Well, if you know anything about our family, you know we have a lot of kids (6, going on 7, to be exact).
Spills have become part-and-parcel of Connell family mealtimes. And now, 12 years into this parenting gig, I’m nearly… getting better about… almost… past freaking out about spills at the table.
One thing that has helped me not to worry about spills is that I recently took some old (stained, ripped) cloth-covered dining chairs and spent a few hours recovering them with oilcloth.
In case you aren’t familiar with oilcloth, it’s often used for tablecloths. It’s a slick fabric (typically vinyl backed with a sturdy mesh backing) that is perfect for use around food and drinks. Spills are repelled completely, and sticky foods and any residue from previously spilled drinks wipe off easily without becoming embedded in the fabric.
This is an inexpensive project, with big bang for your buck. It’s not only beautiful, but it’s immensely practical.
AND I LOVE LOVE LOVE LOVE LOVE THE RESULTS!!!
(As one friend recently said, “These are the happiest chairs I’ve ever sat in.”)
Here’s the before and after:
So first, choose the fabric you’re going to use.
You could go to a fabric store, and maybe you know of someplace that carries amazing oilcloth. But the truth is that for most of us, even if we visit a very large store, their oilcloth selection is going to be rather small.
I saved myself the gas money, time, and hassle and instead, looked on Amazon for oilcloth.
My selection process went like this:
- I knew I wanted a cheerful, vintage feel. We live in the Pacific Northwest now (read: it’s going to rain a lot, even though this spring & summer have been uh-MAZE-ing), so I wanted colors that would make me smile even when it’s perpetually gray outside.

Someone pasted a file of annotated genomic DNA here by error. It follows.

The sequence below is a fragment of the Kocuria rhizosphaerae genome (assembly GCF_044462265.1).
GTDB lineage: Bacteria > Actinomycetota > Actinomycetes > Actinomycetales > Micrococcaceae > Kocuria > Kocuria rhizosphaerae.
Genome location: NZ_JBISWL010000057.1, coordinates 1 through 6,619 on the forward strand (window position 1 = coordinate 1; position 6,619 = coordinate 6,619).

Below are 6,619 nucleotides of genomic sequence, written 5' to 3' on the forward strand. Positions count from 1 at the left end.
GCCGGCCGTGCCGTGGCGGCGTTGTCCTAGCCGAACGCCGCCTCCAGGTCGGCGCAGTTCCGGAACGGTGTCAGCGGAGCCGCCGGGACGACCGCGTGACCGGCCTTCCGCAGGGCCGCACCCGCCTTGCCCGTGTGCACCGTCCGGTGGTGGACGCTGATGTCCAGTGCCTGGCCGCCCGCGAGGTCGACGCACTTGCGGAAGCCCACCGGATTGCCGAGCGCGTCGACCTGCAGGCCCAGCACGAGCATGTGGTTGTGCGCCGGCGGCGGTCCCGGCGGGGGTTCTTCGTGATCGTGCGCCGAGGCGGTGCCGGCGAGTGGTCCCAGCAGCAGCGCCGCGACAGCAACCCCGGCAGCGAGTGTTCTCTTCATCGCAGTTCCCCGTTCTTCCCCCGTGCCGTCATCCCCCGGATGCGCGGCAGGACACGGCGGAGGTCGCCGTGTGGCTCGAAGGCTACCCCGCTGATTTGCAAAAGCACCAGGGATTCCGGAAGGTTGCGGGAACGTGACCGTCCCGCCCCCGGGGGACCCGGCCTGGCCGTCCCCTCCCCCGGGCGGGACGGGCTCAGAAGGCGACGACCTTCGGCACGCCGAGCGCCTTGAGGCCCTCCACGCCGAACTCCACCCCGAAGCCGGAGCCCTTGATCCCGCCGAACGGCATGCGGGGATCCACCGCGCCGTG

- I decided to purchase 3 different fabrics, rather than recovering them all in the same fabric. That way, in case any of them get permanently damaged or ripped, I can replace the 2 matching chairs rather than having to replace all 6. (That’s cause… full admission? I’m a cheapskate.)
- I pulled up my favorite designs in multiple windows on my screen, comparing them to one another so that I could narrow down my selections.
Here’s what I ultimately picked:
The combination of these three designs is exactly what I was going for!
In case you’re curious, the three fabrics I chose were:
- Oil Cloth Bloom Light Blue Fabric,
- Oil Cloth Polka Dot Red/White Fabric, and
- Oil Cloth Pears & Apples Yellow Fabric.
I measured my seats (thickness in addition to width/length), and ordered 1 yard of each, as each length of oilcloth was enough to cover 2 seatcovers. With shipping, the total cost was just $24.
(And like you can tell in the picture, they ship them to you in rolls rather than folded. So, there are no creases, which would definitely be a problem with oilcloth since it’s so thick and sturdy.)
Once you’ve got your fabric in hand (and they ship fast!), gather the chairs you’re going to use.
We’d left our (creaky, part-broken) dining chairs in Dallas when we moved because there wasn’t any room left in the moving truck. Once we moved here, I bought these chairs for two reasons.
1. I loved the detailed backs of them and thought they’d fit well in our circa-1925 house.